The “mover and shaker” of the narrow gauge promotion was one George Laidlaw, a Scot who immigrated in 1855 to become a wheat buyer for “little brown jug” Gooderham & Worts, the prominent Toronto distiller (whose plant has been commemorated today as the Distillery District). He espoused the narrow gauge concept as rebellion against the monopoly and perceived financial excesses of the Grand Trunk Railway; and closer to home, as an effort to break the stranglehold that Toronto’s Northern Railway to Collingwood exercised over the price of cordwood, the key industrial, commercial and residential fuel of the day. Laidlaw argued passionately (and correctly) that the narrow gauge choice offered significant savings in construction and operating costs, arguments that resonated in the cash-strapped decade of the 1860s and resulted in the incorporation in 1868 of the Toronto & Nipissing Railway to the north-east; and its equally narrow gauge sister, the Toronto, Grey & Bruce Railway that was to strike out in a northwesterly direction from Toronto to Owen Sound to service railway-hungry Grey and Bruce Counties. The issue of the Toronto cordwood monopoly aside, the immediate incentive for the promotion of both of these railways was that their sponsoring distillery needed grain to make its whiskey.

  For the Toronto & Nipissing Railway, there was an additional specific object: There was already talk of the planned transcontinental railway and entrepreneurs were quick to catch the enormous economic implication of such a plan – Toronto’s Northern Railway of Canada and Hamilton’s North Western Railway were salivating at the prospect for a connection to that vision. Thus the naming of the Toronto & Nipissing Railway was no random stab at a lake somewhere up in the north – it was a strategic strike towards the connection of all connections.

  For the Toronto, Grey & Bruce Railway, it was to reach a port on Georgian Bay (at Owen Sound) to offer competition to Toronto’s Northern Railway of Canada to Collingwood that was disinclined to build branches to service the emerging lucrative farmlands of Grey and Bruce Counties.

  George Laidlaw was the driving force behind four railways in all (The Toronto & Nipissing Railway [T&N], the Toronto, Grey & Bruce Railway [TG&B], the Credit Valley Railway and the Victoria Railway).

  Of these four, the T&N and the TG&B were chartered (in 1868) while the 5’6” Broad Gauge was still a condition for the Province of Canada financing guarantee, and both were built to the 3'6" narrow gauge.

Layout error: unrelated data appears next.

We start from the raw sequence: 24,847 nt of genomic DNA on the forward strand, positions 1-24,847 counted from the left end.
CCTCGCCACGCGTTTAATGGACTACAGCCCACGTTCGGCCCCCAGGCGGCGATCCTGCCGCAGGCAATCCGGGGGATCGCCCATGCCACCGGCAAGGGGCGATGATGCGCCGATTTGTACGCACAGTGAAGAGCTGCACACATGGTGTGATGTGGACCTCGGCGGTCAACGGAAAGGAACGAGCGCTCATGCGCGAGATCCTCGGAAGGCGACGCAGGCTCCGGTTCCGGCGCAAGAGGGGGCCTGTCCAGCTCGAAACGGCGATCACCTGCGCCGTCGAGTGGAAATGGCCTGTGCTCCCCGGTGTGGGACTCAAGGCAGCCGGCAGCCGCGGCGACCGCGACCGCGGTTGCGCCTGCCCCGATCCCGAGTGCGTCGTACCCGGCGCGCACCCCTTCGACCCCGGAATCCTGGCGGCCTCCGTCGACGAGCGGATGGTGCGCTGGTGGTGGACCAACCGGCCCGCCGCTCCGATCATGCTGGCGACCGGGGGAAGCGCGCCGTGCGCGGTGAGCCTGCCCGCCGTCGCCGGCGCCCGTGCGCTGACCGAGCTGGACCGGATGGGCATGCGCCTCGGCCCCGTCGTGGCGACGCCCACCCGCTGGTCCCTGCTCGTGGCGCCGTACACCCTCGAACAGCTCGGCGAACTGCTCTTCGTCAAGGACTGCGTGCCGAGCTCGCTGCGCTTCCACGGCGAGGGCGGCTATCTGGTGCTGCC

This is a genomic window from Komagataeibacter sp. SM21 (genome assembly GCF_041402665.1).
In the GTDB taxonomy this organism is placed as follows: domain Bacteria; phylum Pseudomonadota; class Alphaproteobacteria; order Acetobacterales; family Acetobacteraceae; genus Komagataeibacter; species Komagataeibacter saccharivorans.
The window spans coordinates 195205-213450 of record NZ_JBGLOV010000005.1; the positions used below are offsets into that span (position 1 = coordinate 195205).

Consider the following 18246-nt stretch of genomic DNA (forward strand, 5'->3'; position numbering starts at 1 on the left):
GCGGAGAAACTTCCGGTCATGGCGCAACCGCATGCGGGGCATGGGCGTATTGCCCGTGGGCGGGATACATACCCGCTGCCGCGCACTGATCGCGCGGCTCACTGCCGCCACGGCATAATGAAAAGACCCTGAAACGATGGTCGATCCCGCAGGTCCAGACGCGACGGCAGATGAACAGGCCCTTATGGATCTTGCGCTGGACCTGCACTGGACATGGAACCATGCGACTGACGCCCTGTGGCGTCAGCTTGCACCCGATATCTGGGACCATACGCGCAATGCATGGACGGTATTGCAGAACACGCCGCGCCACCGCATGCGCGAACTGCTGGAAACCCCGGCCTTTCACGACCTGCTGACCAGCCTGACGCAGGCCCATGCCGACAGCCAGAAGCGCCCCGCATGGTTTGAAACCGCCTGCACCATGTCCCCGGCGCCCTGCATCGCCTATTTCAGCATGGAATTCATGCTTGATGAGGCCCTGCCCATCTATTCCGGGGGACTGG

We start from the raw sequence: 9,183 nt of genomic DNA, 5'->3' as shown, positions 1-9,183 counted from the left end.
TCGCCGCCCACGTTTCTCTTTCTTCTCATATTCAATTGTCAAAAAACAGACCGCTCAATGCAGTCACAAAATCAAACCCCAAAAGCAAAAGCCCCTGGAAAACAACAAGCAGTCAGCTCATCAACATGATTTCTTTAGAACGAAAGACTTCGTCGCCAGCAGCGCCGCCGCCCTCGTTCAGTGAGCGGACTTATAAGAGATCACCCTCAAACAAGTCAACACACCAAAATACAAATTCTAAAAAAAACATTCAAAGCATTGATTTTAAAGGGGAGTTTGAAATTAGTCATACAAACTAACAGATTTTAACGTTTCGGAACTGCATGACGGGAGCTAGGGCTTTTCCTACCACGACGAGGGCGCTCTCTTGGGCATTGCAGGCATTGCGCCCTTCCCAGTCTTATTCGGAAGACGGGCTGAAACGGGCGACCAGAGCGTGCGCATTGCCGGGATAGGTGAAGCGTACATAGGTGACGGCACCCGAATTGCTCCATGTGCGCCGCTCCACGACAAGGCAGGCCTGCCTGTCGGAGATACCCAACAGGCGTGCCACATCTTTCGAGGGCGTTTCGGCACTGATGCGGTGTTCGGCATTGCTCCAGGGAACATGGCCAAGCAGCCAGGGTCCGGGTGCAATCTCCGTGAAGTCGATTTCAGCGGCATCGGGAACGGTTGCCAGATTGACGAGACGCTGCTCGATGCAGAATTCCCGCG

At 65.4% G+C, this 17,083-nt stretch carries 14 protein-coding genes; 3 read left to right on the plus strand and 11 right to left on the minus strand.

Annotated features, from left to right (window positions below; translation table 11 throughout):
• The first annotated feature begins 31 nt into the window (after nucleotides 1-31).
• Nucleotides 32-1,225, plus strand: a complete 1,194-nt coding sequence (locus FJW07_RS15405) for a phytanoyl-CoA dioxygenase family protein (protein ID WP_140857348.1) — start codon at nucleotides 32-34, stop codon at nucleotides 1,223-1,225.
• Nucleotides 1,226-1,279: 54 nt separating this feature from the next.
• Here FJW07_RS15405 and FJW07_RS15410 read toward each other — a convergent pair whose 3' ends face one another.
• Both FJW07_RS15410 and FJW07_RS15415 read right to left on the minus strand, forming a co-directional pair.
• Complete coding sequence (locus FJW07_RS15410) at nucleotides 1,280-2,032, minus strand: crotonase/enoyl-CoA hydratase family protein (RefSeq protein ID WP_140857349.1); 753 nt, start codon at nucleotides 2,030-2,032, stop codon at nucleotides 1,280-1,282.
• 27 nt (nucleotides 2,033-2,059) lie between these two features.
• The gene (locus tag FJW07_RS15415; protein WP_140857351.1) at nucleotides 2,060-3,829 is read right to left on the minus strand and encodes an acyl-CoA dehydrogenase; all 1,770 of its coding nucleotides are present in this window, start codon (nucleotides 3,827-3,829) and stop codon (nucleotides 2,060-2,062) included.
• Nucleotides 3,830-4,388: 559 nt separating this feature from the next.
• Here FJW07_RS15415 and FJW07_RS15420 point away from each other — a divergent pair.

Both railways were an immediate success, hauling prodigious amounts of grain and lumber into the big City, and with impressive passenger traffic receipts besides. Within a few years, however, the inherent limited capacity of a narrow gauge operation became apparent, interchange with the Grand Trunk Railway (GTR) in Toronto became an issue, and both railways began to struggle to meet traffic demands. At the same time the light rails began to wear out and the accumulating costs of maintenance and renewal began to hover over their balance sheets.

  By the early 1880s, this brave experiment was over. The Midland Railway (itself soon to be leased to the Grand Trunk) bought out the T&N in 1881 and assumed the cost of gauge conversion in 1883.

  By 1880 the financial situation of the TG&B was equally dire, and control of the railway was handed over to the Grand Trunk in 1882 in exchange for the enormous cost ($800,000 [over $19 million today]) of re-gauging and re-fitting the line. The GTR did not however obtain a controlling interest, as it was financially stretched itself in its frantic bid to keep the CPR out of Ontario. In 1884, the GTR had to sell its TG&B stock, which was snapped up by the Ontario & Quebec Railway, the CPR’s unobtrusive cat’s paw bid to enter the lucrative Ontario market.

The former Berkeley St. T&N station in 1894. The adjacent T&N buildings and facilities have given way to a GTR freight yard.

The former Berkeley St. T&N station in 1894. The adjacent T&N buildings and facilities have given way to a GTR freight yard.

T&N combine smoking, post office and baggage car at the Berkeley St. station. The prominence on the platform is likely Joseph Gould, first reeve of  of Uxbridge Twp., a prominent person of influence. 1872

T&N combine smoking, post office and baggage car at the Berkeley St. station. The prominence on the platform is likely Joseph Gould, first reeve of of Uxbridge Twp., a prominent person of influence. 1872

The Gooderham & Worts distillery building ca 1907. Looking west. MTLB James Robertson Collection

The Gooderham & Worts distillery building ca 1907. Looking west. MTLB James Robertson Collection

The former Gooderham & Worts distillery building in 1980, looking east from Parliament Street.

The former Gooderham & Worts distillery building in 1980, looking east from Parliament Street.

Scarborough Junction, looking east ca 1910. The branch to Uxbridge and beyond is to the far left. Dave Spaulding Collection.

Scarborough Junction, looking east ca 1910. The branch to Uxbridge and beyond is to the far left. Dave Spaulding Collection.

Agincourt GTR ca 1910. Looking north from Sheppard Ave East. Scarboro Historical Society

Agincourt GTR ca 1910. Looking north from Sheppard Ave East. Scarboro Historical Society

Agincourt CNR. 1979. Charles Cooper photo

Agincourt CNR. 1979. Charles Cooper photo